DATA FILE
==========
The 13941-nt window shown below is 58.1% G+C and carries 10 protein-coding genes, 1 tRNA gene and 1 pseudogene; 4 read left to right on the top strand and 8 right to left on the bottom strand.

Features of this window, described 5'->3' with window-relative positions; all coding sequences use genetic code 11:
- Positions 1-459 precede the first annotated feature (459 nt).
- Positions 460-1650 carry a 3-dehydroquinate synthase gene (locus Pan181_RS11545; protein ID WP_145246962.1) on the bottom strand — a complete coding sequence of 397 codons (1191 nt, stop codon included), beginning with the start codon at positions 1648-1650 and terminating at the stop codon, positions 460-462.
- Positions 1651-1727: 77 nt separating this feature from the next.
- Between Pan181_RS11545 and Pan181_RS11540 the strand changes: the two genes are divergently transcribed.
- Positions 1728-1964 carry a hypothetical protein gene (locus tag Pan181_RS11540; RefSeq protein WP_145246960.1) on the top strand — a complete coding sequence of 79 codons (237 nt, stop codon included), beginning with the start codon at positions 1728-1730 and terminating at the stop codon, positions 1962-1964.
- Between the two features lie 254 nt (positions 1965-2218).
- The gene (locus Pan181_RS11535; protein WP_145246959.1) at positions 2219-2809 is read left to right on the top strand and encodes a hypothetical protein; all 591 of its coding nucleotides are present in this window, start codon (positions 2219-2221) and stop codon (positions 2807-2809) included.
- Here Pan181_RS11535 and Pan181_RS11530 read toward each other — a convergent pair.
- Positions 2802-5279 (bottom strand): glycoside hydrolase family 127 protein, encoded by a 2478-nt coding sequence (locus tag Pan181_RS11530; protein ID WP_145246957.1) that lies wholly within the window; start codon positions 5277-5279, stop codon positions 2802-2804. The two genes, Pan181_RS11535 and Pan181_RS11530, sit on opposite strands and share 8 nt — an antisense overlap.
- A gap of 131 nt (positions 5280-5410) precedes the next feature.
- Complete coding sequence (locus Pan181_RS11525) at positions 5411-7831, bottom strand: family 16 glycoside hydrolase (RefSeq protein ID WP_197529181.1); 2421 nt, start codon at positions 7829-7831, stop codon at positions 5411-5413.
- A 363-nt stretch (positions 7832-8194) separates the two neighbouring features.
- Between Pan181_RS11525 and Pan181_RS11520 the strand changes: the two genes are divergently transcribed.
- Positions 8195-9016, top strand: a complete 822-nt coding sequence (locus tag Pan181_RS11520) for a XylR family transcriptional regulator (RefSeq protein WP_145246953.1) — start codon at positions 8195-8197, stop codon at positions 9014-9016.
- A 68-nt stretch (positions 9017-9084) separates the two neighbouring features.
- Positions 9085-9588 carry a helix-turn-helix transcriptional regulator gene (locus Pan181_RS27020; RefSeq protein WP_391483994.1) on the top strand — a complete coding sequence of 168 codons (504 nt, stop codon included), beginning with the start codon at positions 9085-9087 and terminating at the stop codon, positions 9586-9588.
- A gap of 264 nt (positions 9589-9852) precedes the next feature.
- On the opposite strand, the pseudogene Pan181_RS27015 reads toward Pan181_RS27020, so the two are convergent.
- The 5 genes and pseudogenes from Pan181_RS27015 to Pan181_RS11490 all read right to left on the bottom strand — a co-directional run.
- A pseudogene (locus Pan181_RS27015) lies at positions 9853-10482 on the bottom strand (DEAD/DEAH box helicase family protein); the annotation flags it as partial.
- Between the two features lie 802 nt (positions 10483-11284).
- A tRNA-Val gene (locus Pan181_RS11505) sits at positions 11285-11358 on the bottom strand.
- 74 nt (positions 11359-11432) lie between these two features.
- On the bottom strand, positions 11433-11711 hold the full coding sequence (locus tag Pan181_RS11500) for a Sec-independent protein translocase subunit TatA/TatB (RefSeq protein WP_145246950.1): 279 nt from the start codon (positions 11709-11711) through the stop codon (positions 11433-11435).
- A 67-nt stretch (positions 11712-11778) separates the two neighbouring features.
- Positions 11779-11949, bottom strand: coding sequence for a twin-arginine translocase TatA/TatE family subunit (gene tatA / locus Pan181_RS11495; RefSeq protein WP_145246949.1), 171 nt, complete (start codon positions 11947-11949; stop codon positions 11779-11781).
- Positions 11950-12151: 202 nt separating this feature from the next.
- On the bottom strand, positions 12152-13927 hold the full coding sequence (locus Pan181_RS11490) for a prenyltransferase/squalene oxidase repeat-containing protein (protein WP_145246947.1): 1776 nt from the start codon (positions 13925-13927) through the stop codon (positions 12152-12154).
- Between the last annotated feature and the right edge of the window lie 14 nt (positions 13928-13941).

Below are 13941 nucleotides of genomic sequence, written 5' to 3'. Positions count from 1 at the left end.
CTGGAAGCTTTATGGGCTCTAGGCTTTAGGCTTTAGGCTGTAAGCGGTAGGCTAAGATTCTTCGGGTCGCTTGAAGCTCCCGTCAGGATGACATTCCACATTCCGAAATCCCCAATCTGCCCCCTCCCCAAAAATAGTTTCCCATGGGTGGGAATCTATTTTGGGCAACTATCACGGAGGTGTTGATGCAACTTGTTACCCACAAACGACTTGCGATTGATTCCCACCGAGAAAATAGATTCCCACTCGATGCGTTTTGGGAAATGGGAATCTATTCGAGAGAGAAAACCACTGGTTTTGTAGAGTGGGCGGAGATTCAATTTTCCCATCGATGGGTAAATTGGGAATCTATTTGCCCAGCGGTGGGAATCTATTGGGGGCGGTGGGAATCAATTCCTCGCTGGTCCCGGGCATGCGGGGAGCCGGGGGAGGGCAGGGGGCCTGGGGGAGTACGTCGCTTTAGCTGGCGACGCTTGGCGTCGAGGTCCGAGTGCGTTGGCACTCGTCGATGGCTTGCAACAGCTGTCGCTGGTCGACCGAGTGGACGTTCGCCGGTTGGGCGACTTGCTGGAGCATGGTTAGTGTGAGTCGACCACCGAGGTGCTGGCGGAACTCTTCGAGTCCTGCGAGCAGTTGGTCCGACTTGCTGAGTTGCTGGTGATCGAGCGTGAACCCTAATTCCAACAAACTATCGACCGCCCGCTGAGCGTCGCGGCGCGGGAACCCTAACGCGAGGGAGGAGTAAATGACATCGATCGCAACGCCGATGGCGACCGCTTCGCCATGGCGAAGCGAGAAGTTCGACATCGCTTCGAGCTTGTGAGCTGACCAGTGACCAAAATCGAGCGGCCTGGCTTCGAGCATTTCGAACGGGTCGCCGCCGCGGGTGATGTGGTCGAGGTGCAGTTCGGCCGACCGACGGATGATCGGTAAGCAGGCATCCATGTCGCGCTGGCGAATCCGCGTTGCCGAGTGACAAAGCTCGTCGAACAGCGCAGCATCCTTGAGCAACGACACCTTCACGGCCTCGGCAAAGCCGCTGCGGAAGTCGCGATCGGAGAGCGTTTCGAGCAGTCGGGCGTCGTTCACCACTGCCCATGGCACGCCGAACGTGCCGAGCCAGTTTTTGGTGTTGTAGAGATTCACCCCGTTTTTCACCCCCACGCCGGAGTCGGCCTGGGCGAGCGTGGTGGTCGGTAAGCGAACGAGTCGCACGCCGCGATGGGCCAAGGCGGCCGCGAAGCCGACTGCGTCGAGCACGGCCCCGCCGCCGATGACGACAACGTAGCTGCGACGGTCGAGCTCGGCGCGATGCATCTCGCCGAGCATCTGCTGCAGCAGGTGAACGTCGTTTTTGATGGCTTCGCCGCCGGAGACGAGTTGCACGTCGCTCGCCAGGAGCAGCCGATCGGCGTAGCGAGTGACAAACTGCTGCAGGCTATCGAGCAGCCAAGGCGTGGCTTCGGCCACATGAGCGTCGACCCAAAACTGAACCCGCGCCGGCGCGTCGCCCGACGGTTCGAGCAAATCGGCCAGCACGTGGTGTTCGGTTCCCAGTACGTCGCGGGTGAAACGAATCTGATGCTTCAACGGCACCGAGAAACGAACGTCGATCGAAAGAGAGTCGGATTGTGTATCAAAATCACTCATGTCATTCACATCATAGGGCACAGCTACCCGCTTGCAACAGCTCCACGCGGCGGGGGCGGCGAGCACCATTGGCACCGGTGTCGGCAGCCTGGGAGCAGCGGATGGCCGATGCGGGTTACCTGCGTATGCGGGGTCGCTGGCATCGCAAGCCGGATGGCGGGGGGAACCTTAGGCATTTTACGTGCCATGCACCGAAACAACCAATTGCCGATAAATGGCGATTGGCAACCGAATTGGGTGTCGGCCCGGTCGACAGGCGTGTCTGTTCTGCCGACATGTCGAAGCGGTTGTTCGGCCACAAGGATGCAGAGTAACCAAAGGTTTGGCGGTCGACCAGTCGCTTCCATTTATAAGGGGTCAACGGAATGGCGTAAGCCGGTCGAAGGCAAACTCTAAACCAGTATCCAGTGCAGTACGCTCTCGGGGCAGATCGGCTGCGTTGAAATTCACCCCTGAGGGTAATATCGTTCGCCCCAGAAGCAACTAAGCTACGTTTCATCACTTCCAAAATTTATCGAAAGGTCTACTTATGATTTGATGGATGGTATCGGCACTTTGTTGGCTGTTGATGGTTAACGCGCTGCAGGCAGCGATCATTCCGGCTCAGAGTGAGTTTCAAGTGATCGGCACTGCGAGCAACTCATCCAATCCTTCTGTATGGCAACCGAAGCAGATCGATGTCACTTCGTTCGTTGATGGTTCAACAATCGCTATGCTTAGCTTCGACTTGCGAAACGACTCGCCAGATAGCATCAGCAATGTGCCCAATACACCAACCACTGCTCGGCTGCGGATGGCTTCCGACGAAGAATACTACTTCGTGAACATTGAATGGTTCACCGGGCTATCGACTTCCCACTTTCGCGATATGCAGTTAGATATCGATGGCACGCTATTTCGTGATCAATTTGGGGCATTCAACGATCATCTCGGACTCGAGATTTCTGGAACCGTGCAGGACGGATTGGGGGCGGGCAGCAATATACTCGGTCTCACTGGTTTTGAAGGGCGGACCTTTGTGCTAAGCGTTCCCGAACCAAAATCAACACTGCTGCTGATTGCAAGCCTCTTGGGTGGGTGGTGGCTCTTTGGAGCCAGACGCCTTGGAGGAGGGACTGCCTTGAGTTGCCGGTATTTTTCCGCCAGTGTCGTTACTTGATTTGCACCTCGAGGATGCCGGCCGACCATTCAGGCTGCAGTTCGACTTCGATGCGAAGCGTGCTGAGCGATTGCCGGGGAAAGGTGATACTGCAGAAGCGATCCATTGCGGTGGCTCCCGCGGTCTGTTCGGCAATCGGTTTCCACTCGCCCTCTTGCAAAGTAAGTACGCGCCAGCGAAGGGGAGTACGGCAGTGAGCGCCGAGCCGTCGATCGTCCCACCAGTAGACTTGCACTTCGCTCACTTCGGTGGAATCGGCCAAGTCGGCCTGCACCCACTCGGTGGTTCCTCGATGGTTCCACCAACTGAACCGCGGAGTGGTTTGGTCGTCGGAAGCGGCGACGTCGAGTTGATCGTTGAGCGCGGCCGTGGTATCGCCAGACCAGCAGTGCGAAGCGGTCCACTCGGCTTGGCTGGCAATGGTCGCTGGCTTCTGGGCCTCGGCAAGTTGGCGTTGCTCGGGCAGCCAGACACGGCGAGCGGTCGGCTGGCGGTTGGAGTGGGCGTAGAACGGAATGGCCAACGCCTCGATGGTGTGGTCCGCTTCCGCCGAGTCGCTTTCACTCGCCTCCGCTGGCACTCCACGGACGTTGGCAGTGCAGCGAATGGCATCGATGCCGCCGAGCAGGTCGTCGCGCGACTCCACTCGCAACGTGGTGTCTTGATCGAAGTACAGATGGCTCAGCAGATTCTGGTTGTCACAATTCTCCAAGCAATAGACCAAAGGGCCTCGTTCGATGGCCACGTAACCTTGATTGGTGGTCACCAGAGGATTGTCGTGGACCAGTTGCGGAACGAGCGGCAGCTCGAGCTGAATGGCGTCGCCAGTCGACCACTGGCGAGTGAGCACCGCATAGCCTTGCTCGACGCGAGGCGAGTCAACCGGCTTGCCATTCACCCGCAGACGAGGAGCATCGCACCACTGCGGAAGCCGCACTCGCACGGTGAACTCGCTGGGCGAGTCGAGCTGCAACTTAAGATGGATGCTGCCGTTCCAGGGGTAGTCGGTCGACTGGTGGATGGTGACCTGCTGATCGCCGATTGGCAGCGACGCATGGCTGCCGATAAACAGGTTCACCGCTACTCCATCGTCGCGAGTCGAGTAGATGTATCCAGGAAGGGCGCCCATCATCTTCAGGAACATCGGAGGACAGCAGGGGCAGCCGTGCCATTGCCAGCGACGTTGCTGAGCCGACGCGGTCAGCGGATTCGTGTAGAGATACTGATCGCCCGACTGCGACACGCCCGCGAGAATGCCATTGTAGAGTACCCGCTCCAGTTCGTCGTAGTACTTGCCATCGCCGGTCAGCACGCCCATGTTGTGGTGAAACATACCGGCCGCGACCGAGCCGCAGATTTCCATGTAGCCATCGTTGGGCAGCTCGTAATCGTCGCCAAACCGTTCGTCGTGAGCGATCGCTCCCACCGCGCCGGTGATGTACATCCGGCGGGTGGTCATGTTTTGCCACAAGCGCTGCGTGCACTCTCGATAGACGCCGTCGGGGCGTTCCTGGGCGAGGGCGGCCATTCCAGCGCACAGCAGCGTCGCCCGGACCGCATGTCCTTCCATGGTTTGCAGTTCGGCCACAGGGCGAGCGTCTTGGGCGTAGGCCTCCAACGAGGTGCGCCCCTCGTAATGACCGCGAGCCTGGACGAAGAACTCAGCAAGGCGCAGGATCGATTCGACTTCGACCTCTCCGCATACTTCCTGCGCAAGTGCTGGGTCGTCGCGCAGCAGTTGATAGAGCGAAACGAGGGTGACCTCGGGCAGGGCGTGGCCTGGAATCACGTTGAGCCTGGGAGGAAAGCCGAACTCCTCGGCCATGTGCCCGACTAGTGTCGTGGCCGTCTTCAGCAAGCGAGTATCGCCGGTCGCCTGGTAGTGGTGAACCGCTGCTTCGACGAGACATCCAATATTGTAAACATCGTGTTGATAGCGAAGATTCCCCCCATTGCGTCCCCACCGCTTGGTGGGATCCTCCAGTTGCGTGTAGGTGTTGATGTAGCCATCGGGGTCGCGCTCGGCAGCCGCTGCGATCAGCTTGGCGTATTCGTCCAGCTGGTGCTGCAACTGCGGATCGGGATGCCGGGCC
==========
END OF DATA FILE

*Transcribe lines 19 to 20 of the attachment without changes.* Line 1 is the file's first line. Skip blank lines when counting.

- A gap of 264 nt (positions 9589-9852) precedes the next feature.
- On the opposite strand, the pseudogene Pan181_RS27015 reads toward Pan181_RS27020, so the two are convergent.